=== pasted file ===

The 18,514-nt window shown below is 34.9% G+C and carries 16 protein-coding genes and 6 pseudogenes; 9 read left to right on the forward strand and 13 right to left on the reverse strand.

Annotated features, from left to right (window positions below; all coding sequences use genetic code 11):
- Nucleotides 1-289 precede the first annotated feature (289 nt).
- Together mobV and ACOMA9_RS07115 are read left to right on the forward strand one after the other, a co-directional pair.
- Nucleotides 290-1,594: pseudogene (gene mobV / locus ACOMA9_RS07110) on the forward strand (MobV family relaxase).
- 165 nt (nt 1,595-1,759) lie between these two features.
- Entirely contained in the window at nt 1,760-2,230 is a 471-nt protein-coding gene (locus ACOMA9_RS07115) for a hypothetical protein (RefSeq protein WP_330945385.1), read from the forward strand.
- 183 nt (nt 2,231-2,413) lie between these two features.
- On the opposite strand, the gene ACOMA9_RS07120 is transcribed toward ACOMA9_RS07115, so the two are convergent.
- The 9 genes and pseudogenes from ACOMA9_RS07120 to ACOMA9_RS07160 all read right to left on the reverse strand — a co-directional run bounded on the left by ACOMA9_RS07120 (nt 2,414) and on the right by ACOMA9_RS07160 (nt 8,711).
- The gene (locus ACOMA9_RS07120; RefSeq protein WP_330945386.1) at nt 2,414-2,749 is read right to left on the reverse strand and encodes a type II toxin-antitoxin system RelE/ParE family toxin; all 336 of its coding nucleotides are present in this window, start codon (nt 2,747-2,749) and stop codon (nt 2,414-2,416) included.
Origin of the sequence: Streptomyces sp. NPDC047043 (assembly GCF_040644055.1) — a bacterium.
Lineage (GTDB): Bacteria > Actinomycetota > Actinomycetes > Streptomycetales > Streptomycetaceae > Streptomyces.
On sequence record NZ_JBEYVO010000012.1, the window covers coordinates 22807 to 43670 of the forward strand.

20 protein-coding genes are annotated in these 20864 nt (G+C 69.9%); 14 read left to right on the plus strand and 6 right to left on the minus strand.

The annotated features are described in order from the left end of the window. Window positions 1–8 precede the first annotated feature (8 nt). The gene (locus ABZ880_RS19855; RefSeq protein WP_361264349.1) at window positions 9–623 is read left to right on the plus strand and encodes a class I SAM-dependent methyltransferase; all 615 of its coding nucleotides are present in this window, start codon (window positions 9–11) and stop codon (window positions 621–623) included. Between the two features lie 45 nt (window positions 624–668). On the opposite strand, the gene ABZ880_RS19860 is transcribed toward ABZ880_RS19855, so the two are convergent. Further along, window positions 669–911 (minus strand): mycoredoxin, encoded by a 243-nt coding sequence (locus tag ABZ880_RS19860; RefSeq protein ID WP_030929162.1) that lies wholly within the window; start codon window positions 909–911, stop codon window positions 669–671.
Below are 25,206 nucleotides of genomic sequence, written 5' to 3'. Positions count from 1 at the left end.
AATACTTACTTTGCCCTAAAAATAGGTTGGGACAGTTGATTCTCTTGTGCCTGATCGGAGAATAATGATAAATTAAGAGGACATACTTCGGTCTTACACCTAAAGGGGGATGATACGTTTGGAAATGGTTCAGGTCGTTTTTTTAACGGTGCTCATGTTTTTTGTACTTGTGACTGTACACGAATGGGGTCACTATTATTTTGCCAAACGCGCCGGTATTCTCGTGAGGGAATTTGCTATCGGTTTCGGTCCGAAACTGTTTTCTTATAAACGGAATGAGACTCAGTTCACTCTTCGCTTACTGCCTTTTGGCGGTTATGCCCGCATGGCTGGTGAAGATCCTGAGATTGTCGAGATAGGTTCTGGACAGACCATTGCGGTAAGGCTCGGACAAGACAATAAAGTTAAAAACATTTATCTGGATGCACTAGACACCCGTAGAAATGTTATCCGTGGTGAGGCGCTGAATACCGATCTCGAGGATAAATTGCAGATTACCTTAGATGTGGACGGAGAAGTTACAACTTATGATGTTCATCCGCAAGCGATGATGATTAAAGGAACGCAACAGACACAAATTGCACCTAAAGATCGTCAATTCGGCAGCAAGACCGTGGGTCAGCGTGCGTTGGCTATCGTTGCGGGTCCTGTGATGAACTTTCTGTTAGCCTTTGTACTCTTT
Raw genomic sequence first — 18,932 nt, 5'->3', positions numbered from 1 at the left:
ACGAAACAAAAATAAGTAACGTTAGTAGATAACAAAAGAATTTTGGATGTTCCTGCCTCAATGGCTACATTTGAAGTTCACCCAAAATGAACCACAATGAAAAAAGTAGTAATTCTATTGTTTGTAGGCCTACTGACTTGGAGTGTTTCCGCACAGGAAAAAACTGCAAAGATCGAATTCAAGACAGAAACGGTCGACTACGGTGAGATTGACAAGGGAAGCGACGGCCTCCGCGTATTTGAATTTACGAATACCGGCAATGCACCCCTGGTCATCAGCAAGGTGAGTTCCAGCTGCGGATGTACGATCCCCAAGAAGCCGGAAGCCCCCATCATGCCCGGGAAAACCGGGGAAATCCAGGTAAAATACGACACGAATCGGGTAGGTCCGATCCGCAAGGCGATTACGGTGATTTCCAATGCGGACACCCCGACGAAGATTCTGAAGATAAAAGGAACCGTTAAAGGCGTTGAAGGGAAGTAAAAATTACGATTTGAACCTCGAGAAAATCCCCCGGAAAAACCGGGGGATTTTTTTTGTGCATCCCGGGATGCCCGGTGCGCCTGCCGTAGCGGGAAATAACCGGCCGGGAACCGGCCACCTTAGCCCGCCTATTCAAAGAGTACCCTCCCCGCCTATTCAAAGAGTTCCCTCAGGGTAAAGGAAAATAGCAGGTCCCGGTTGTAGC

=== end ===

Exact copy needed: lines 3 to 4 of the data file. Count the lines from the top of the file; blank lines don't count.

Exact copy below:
- Nucleotides 1-289 precede the first annotated feature (289 nt).
- Together mobV and ACOMA9_RS07115 are read left to right on the forward strand one after the other, a co-directional pair.